Subject: Calgary sprays despite what it says about pesticides

Calgary: Spray first, Plan later
Local and National Civil Society Groups Call for a Shift to Least-Toxic Landscaping
Calgary’s “Integrated Pest Management” plan is contradicted by early pesticide use
Citizens’ groups question legality of pesticides beside the Elbow River and public trail
                                                                                                                                     FOR IMMEDIATE RELEASE
CALGARY (May 4, 2018) Pesticide applications returned to Calgary while the snow remained, contrary to the City’s own  Integrated Pest Management Plan (IPM Plan), and potentially against provincial and federal laws. Prevent Cancer Now and Coalition for a Healthy Calgary call for a shift to least-toxic approaches, in the City’s review of its 20-year old Plan.
Signs confirm that pesticides were targeted against “invasive woodies” as early as April 15th. Garlon herbicide was applied at mid-day on April 24th on natural lands beside the Elbow River and a popular pathway, west of the Elbow River Bridge at Riverdale Avenue.
Higher resolution photographs are available on Pesticide Free YYC Facebook

Federal and provincial legal requirements to follow the pesticide label may have been violated, with applications in urban areas close to waterways and where children frequent.
The City’s IPM Plan was also breached, with application to dormant plants while the label recommends use during active growth, and lack of public notice on the City’ online notification of pesticide applications. Accessed April 25,2018, the website was last updated the week of October 9, 2017.
Calgary remains Canada’s largest city without pesticides restrictions to protect the health of its people and environment.  “We frequently hear of children and mothers exposed to pesticides in parks and along trails,” said Robin McLeod, President of Coalition for Health Calgary. “Clearly the City is using pesticides as a first resort, not a last resort. It is time to shift gears from killing unwanted species, to manual control, and optimizing conditions to grow what we desire. This is key to healthy, cost-effective landscaping.”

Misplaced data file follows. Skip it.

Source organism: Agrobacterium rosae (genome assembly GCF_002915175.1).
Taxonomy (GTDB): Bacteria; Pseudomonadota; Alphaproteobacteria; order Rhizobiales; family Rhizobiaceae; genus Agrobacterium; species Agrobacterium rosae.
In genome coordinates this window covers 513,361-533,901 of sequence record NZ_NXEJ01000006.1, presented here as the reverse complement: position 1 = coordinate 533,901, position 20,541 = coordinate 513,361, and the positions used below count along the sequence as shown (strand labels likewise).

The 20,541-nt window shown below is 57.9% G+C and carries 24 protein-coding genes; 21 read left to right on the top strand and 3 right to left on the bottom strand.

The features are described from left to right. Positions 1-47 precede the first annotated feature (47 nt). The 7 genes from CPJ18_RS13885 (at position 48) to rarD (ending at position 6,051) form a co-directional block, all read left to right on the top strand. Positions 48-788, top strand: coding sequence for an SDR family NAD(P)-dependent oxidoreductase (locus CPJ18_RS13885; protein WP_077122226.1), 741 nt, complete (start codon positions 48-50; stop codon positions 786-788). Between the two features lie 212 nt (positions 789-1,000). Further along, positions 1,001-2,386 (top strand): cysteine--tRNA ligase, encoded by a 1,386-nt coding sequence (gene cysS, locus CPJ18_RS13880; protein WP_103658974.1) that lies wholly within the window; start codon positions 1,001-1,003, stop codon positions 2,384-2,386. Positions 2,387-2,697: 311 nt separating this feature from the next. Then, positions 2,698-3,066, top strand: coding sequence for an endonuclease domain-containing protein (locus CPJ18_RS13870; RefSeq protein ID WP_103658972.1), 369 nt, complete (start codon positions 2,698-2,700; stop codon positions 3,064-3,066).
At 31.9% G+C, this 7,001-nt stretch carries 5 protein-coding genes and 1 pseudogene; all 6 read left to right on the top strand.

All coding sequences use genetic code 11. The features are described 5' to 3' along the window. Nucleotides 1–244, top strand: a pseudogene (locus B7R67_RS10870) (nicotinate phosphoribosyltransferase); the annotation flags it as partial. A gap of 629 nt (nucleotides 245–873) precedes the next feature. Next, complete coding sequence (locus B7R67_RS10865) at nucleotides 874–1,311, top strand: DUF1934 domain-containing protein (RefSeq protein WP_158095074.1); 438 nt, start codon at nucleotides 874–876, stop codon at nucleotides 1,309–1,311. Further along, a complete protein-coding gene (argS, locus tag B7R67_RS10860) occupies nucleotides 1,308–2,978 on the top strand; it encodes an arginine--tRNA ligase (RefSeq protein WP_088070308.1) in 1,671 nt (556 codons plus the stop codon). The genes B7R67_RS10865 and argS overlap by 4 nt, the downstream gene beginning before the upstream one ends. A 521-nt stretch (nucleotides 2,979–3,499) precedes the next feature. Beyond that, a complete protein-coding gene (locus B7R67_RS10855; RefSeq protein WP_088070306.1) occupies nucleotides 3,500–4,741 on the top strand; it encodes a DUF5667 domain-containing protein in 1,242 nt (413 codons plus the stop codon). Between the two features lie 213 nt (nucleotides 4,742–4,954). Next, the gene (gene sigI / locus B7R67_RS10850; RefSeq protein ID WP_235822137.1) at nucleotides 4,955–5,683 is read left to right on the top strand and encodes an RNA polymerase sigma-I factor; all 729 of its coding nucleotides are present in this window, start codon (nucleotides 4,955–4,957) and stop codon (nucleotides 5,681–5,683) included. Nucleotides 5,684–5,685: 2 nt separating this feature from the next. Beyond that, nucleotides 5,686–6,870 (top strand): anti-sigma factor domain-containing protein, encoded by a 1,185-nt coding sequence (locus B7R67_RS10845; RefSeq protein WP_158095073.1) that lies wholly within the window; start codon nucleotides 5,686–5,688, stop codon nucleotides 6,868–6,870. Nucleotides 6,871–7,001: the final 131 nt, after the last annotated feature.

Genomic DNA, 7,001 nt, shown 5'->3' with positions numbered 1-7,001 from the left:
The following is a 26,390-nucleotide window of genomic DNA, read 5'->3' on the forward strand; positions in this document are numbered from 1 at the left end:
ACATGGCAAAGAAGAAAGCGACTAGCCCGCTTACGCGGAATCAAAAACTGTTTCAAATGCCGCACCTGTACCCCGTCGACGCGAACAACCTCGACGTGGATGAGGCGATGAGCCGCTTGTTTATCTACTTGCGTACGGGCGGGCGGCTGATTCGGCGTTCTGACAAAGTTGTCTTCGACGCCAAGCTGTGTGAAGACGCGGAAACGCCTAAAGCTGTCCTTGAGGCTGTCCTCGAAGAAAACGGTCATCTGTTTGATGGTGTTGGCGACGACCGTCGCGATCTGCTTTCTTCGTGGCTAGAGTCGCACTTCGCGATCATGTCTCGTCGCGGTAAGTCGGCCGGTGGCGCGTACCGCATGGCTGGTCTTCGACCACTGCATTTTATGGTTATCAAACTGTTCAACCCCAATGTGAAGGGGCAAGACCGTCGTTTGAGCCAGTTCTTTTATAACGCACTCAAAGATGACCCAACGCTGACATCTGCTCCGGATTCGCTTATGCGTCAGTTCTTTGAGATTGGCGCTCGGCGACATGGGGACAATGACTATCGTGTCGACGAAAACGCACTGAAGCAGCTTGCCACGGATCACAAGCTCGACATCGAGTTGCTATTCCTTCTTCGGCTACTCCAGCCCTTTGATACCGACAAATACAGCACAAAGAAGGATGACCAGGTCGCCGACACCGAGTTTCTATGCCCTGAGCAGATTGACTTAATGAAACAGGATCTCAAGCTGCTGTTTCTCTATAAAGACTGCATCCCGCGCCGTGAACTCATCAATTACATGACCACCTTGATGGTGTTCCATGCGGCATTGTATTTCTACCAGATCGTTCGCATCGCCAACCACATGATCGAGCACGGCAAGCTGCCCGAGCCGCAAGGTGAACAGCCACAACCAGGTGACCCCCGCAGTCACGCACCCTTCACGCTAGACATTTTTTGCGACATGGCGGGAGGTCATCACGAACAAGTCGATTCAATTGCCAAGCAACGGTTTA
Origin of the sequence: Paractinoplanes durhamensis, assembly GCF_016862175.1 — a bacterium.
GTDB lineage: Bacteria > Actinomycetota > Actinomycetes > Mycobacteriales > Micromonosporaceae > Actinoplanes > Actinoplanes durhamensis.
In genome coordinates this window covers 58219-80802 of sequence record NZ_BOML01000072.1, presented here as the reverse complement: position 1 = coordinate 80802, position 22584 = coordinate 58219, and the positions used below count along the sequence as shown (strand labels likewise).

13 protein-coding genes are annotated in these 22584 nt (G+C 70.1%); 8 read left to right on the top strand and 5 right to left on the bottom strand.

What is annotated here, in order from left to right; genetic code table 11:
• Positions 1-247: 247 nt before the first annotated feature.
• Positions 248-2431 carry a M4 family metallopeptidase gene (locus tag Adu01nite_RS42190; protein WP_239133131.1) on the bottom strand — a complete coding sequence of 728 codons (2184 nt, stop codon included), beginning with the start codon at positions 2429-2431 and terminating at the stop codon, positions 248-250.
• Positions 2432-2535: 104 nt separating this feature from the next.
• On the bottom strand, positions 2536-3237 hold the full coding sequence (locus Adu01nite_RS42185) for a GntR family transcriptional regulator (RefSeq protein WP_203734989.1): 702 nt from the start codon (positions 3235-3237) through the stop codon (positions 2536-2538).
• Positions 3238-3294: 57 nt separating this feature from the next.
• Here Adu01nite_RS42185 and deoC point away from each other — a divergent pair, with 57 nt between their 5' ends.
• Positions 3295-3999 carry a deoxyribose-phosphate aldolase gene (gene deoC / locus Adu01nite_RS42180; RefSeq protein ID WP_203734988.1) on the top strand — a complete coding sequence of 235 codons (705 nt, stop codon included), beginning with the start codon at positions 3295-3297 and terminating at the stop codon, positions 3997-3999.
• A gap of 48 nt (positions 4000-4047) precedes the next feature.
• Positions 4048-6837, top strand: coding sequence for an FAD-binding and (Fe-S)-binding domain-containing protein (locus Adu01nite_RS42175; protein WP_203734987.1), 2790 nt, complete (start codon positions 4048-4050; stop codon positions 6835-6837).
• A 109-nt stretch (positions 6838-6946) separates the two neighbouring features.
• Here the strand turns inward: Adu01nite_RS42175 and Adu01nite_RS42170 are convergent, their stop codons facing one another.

“Pesticides are designed and spread in our environment, specifically to be toxic,” stated environmental health scientist Meg Sears, Chair of Prevent Cancer Now. “They feature among top chemicals that can interfere with basic biology, and are linked with rapidly escalating cancers and chronic diseases, in younger and younger Canadians. Conditions such as such as diabetes, autism, autoimmune diseases, asthma and vascular diseases and are swamping clinics, bankrupting healthcare, and exacting inestimable costs in human suffering.”
Triclopyr (the persistent, active ingredient in Garlon) is listed as mimicking the hormone estrogen in an extensive 2015 review, and as causing mammary tumours in animals. Such “endocrine effects” may cause many chronic conditions. Health Canada registers pesticides if they pose “acceptable risks when used according to the label.”

Rudimentary federal pesticide assessment leaves aside the complexities of ongoing, low-dose, modern exposures, and cannot ensure “safety.” Just as doctors aim for “best practices,” Calgarians should expect excellence in land management. Instead, Calgary continues to fall further behind strategies protecting the majority of Canadians who enjoy regional and provincial pesticide bans.
For further information, please contact:
Meg Sears PhD                    613 297-6042    Chair, Prevent Cancer Now
Robin McLeod                     403 703-0018    President, Coalition for a Healthy Calgary
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P.O. Box 86058 Marda Loop, T2T 6B7, Calgary, Canada
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